Orders are growing for Sikorsky's civil/military S-92, rewarding the company's gamble in launching it


Much is riding on the success of the privately developed S-92 multirole helicopter - not least the future of Sikorsky. The gamble finally appears to be paying off with the announcement of three prospective deals within months of the company's low-key decision to launch full-scale production of the new medium-size civil/military helicopter.

Sikorsky has letters of intent (LoI) and at least one deposit in hand for nine civil helicopters, including two options. Although relatively few, these come at a critical juncture for the S-92 programme, with three major international competitions in Scandinavia, Oman and Portugal nearing a conclusion, and orders for nearly 140 military helicopters at stake.

"We are looking at a total market over the next 10 to 15 years in the order of 1,600 aircraft for what used to be called the free world, excluding Russia and China," says Tommy Thomason, Sikorsky vice-president civil programmes. "Internally, we're estimating sales of 600 to 800 S-92s split about one-third for the civil market and two-thirds military."

Sikorsky has identified at least five markets where it is looking to build on the sales success of its S-70, S-76 and S-61 models. In the civil sector, manufacturers hope the surge in oil prices will benefit the offshore support industry. Oil companies and operators were strongly represented on the S-92 customer advisory board.

Offshore appeal

In January, Cougar Helicopters was the first to place a deposit for three helicopters and two options, starting with deliveries in 2002. The Nova Scotia and Newfoundland-based company is contracted to support offshore drilling in the Hibernia field. Sikorsky hopes the S-92's 19-seat capacity and 880km (475nm) maximum range will interest other former S-92 advisers such as North Sea operator Bristow and Gulf of Mexico-based Petroleum Helicopters.

"The offshore oil industry is where we're starting and the S-61 has been very popular there," says Thomason. "There are two or three companies we're working with on specific proposals." Sikorsky is also looking to the airline industry, where the 14-seat S-76 has proved successful and is in service with five carriers.

Two such operators, Vancouver-based Helijet Airways and, more recently, Copterline of Helsinki, have each signed LoIs for two S-92s. Commercial sales efforts are also being targeted at fixed-wing operators of smaller 19-seat turboprop aircraft whose runway slot allocations are being squeezed by airport congestion.

A US Government agency endorsement would give the S-92 a major boost in the eyes of potential overseas buyers, and so Sikorsky is pursuing a number of emerging domestic opportunities. These include finding successors for the US Air Force's HH/MH-60G Pave Hawk combat search-and-rescue (CSAR) machines and possibly the US Navy's heavylift vertical onboard delivery CH-53Es, as well as the US Coast Guard's Deepwater project.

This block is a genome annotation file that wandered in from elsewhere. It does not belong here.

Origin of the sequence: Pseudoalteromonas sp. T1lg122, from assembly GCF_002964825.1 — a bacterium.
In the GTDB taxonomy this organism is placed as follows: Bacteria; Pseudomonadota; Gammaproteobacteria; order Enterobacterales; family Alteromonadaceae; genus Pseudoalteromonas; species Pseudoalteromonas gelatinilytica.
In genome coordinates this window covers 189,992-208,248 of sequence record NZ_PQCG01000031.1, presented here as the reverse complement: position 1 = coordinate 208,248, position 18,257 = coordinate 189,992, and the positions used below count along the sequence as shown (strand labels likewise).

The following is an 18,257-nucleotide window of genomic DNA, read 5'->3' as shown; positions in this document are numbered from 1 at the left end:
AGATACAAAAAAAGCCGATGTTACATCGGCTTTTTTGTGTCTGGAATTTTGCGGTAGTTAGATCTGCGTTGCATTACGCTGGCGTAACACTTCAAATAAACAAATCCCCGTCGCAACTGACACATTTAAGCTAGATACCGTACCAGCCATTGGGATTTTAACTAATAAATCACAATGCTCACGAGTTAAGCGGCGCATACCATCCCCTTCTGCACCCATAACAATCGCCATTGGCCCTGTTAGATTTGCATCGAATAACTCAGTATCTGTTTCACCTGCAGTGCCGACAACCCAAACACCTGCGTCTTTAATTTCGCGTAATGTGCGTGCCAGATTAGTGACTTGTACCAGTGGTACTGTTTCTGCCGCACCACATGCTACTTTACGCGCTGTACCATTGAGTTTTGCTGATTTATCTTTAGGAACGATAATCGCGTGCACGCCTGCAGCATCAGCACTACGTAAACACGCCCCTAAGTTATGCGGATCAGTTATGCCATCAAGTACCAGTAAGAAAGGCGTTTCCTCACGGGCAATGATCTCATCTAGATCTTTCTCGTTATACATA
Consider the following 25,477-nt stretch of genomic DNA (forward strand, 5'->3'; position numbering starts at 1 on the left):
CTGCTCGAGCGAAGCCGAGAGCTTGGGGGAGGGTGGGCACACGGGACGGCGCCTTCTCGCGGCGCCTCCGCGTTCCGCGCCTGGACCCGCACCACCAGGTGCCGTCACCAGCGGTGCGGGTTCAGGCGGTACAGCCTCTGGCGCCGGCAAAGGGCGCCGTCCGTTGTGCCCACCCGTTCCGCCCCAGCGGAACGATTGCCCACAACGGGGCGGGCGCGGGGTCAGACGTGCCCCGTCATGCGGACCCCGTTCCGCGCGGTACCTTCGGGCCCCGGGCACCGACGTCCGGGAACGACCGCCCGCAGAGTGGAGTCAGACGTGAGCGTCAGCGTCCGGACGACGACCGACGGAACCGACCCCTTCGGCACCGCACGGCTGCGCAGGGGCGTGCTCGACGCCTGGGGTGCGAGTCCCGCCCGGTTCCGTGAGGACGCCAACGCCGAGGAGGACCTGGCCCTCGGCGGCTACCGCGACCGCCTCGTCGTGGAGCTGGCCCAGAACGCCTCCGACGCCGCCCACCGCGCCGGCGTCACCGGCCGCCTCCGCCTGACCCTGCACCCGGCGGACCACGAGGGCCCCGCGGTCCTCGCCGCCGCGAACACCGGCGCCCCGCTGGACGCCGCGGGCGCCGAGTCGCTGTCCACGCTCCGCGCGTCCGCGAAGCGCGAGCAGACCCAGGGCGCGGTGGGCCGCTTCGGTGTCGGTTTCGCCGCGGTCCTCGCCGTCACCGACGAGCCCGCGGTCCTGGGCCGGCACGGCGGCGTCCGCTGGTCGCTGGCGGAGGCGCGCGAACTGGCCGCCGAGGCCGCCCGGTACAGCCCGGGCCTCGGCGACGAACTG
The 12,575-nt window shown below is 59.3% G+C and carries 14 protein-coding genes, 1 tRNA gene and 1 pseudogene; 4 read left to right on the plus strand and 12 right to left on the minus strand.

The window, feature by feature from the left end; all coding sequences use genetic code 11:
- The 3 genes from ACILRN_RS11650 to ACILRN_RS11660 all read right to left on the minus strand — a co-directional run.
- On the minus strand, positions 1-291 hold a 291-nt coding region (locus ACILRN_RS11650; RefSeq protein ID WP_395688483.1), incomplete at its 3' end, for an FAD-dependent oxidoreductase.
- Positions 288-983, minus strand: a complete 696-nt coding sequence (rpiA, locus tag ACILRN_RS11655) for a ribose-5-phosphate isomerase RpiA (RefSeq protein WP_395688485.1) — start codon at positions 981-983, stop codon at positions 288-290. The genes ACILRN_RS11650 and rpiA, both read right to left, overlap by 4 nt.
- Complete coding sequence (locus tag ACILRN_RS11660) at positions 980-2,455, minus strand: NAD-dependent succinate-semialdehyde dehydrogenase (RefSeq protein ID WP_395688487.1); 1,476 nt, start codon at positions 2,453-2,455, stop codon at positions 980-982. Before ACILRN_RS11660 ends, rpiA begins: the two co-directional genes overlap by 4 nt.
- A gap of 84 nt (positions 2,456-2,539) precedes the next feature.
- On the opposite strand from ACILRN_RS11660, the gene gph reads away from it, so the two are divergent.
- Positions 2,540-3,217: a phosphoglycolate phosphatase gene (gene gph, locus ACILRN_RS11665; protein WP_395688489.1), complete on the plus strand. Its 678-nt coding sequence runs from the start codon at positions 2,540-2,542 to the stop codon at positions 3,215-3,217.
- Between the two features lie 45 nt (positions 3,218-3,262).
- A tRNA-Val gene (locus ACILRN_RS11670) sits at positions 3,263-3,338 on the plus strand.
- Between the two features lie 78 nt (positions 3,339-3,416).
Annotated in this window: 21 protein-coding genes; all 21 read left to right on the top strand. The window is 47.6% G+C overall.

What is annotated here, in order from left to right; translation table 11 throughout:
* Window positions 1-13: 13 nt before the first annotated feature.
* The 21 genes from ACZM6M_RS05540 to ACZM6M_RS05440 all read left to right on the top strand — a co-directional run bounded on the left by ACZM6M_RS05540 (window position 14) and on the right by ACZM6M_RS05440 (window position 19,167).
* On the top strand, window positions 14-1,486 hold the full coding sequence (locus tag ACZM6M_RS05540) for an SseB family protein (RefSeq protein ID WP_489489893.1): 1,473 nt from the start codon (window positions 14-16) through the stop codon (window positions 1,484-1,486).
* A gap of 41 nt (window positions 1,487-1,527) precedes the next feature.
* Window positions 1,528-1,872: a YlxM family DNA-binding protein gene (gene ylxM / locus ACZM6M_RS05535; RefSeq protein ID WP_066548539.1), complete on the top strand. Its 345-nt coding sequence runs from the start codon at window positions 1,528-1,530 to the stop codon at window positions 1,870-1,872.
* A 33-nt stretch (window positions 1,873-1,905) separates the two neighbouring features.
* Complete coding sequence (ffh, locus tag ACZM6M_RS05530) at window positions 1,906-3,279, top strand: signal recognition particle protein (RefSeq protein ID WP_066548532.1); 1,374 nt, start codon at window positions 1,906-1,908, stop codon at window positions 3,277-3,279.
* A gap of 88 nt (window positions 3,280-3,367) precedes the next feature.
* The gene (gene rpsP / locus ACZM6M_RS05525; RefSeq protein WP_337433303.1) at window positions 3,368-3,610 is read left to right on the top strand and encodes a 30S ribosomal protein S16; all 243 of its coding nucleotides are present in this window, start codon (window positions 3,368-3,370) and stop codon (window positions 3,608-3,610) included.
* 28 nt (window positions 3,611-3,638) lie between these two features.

VIP role

The S-92's 1.83m (6ft) high cabin and Honeywell auxiliary power unit make the helicopter ideal for head of state/VIP transport and Sikorsky claims to have already submitted several such proposals. Thailand is known to be looking for a new royal flight helicopter and the US Marine Corps has taken the first steps towards finding a VXX replacement for the US President's Sikorsky VH-3Ds (Flight International, 4-10 July, P20).

Among shorter-term prospects is a pending Portuguese order for eight to 12 new SAR and two fishery protection helicopters for delivery between 2002 and 2006. Tenders were submitted last October, with the S-92 pitted against the EH Industries EH101 and a proposed five-bladed version of the Eurocopter AS532 Cougar Mk2Plus.

The Portuguese air force has set exacting mission requirements based on a 740km radius mission, a 30min out of ground effect hover to rescue survivors, and return with 30min of fuel in reserve. Sikorsky validated the S-92's performance to the Portuguese in April during a series of flight demonstrations from its West Palm Beach test facility.

"For the Portuguese mission, we're putting extra fuel into two 230gal [870 litre] drop tanks on each side of the sponsons," says Thomason. "Because it's a really heavy load, it's useful in the event of an engine failure on take-off to be able get rid of the fuel instantly. There is also a cabin installation for two 185gal tanks for those that don't need that much fuel and want lower drag."

Sikorsky plans to certify the S-92 up to an initial maximum gross weight of 11,570kg (25,500lb), based on a 19-seat, 740km payload range performance. Military qualification of the 22-seat utility version is offering an alternate growth weight of 12,850kg. The helicopter has flown at over 13,620kg to meet a Portuguese overload requirement and Thomason adds: "I'm sure the helicopter will grow to that as a basic mission requirement."